Stian Soiland-Reyes; Peter Sefton; Mercè Crosas; Leyla Jael Castro; Frederik Coppens; José M. Fernández; Daniel Garijo; Björn Grüning; Marco La Rosa; Simone Leo; +6 more
Stian Soiland-Reyes; Peter Sefton; Mercè Crosas; Leyla Jael Castro; Frederik Coppens; José M. Fernández; Daniel Garijo; Björn Grüning; Marco La Rosa; Simone Leo; Eoghan Ó Carragáin; Marc Portier; Ana Trisovic; RO-Crate Community; Paul Groth; Carole Goble;
An increasing number of researchers support reproducibility by including pointers to and descriptions of datasets, software and methods in their publications. However, scientific articles may be ambiguous, incomplete and difficult to process by automated systems. In this paper we introduce RO-Crate, an open, community-driven, and lightweight approach to packaging research artefacts along with their metadata in a machine readable manner. RO-Crate is based on Schema$.$org annotations in JSON-LD, aiming to establish best practices to formally describe metadata in an accessible and practical way for their use in a wide variety of situations. An RO-Crate is a structured archive of all the items that contributed to a research outcome, including their identifiers, provenance, relations and annotations. As a general purpose packaging approach for data and their metadata, RO-Crate is used across multiple areas, including bioinformatics, digital humanities and regulatory sciences. By applying "just enough" Linked Data standards, RO-Crate simplifies the process of making research outputs FAIR while also enhancing research reproducibility. An RO-Crate for this article is available at https://www.researchobject.org/2021-packaging-research-artefacts-with-ro-crate/ Comment: 42 pages. Submitted to Data Science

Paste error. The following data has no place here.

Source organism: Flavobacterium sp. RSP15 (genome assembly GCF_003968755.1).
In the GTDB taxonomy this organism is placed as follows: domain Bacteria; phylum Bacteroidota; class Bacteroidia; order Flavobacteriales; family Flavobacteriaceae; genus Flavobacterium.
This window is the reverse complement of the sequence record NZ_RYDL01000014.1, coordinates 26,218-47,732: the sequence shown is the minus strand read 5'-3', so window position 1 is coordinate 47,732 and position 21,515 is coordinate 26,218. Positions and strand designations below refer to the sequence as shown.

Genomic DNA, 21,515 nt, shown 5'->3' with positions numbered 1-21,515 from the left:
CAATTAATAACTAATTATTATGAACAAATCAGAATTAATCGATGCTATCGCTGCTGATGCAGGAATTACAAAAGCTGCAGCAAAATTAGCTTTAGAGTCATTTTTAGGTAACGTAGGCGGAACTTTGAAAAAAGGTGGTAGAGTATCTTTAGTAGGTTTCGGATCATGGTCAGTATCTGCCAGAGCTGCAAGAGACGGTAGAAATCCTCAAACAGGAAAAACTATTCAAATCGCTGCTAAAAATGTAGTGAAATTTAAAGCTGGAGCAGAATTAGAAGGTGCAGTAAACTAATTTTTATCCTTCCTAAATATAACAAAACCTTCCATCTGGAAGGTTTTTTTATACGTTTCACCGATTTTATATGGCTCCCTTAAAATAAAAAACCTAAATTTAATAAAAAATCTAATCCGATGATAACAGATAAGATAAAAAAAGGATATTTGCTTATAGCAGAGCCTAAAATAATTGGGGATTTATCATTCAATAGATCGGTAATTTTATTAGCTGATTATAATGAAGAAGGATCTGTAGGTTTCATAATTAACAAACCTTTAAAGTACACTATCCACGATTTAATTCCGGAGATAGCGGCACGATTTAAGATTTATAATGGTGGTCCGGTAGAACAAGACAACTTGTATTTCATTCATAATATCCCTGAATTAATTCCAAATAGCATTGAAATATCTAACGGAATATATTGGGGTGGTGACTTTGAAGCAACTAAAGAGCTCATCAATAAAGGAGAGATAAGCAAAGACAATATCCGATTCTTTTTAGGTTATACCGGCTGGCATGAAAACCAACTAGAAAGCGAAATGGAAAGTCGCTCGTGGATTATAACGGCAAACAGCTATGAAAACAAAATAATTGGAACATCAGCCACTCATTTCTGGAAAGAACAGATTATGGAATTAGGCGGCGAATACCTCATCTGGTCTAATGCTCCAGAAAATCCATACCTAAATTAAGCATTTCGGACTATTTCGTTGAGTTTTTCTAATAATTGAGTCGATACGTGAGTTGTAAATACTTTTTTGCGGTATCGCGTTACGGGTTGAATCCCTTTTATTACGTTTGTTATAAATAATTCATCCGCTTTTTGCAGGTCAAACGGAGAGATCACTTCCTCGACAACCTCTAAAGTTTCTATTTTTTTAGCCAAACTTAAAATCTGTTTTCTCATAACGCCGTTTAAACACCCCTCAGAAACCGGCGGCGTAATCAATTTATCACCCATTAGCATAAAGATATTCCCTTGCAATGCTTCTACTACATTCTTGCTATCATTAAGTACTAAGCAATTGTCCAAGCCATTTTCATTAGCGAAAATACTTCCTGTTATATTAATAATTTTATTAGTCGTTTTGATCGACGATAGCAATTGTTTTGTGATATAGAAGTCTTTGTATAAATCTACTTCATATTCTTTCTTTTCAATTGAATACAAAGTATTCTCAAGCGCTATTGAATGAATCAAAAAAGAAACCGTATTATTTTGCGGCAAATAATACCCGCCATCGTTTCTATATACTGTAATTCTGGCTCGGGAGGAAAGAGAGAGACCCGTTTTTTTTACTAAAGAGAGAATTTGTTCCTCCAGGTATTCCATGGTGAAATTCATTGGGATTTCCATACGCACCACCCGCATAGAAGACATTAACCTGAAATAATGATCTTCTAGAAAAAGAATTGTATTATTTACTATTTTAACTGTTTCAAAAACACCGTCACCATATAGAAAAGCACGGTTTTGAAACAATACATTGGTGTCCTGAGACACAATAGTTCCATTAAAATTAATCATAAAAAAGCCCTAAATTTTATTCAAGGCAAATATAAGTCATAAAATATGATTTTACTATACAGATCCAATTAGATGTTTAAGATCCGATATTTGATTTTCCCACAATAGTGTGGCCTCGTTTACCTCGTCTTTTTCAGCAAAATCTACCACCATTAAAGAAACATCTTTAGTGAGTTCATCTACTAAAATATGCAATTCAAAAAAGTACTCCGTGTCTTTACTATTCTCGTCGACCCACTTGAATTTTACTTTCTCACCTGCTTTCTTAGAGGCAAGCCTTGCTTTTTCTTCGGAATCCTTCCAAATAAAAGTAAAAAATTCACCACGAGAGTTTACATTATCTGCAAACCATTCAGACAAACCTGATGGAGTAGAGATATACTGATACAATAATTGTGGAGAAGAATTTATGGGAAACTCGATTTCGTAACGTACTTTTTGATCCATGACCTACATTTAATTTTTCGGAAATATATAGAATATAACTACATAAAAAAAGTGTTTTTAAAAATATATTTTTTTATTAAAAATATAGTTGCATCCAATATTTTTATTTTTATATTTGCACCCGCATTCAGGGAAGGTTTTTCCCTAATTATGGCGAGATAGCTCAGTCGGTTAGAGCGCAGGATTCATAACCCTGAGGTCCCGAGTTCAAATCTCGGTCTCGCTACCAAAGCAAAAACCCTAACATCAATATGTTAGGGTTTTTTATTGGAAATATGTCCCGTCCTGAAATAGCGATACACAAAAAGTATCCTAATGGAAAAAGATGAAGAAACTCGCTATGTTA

Publisher: Springer Science and Business Media LLC
Project: EC | WIDE (742545), EC | WIDE (742545)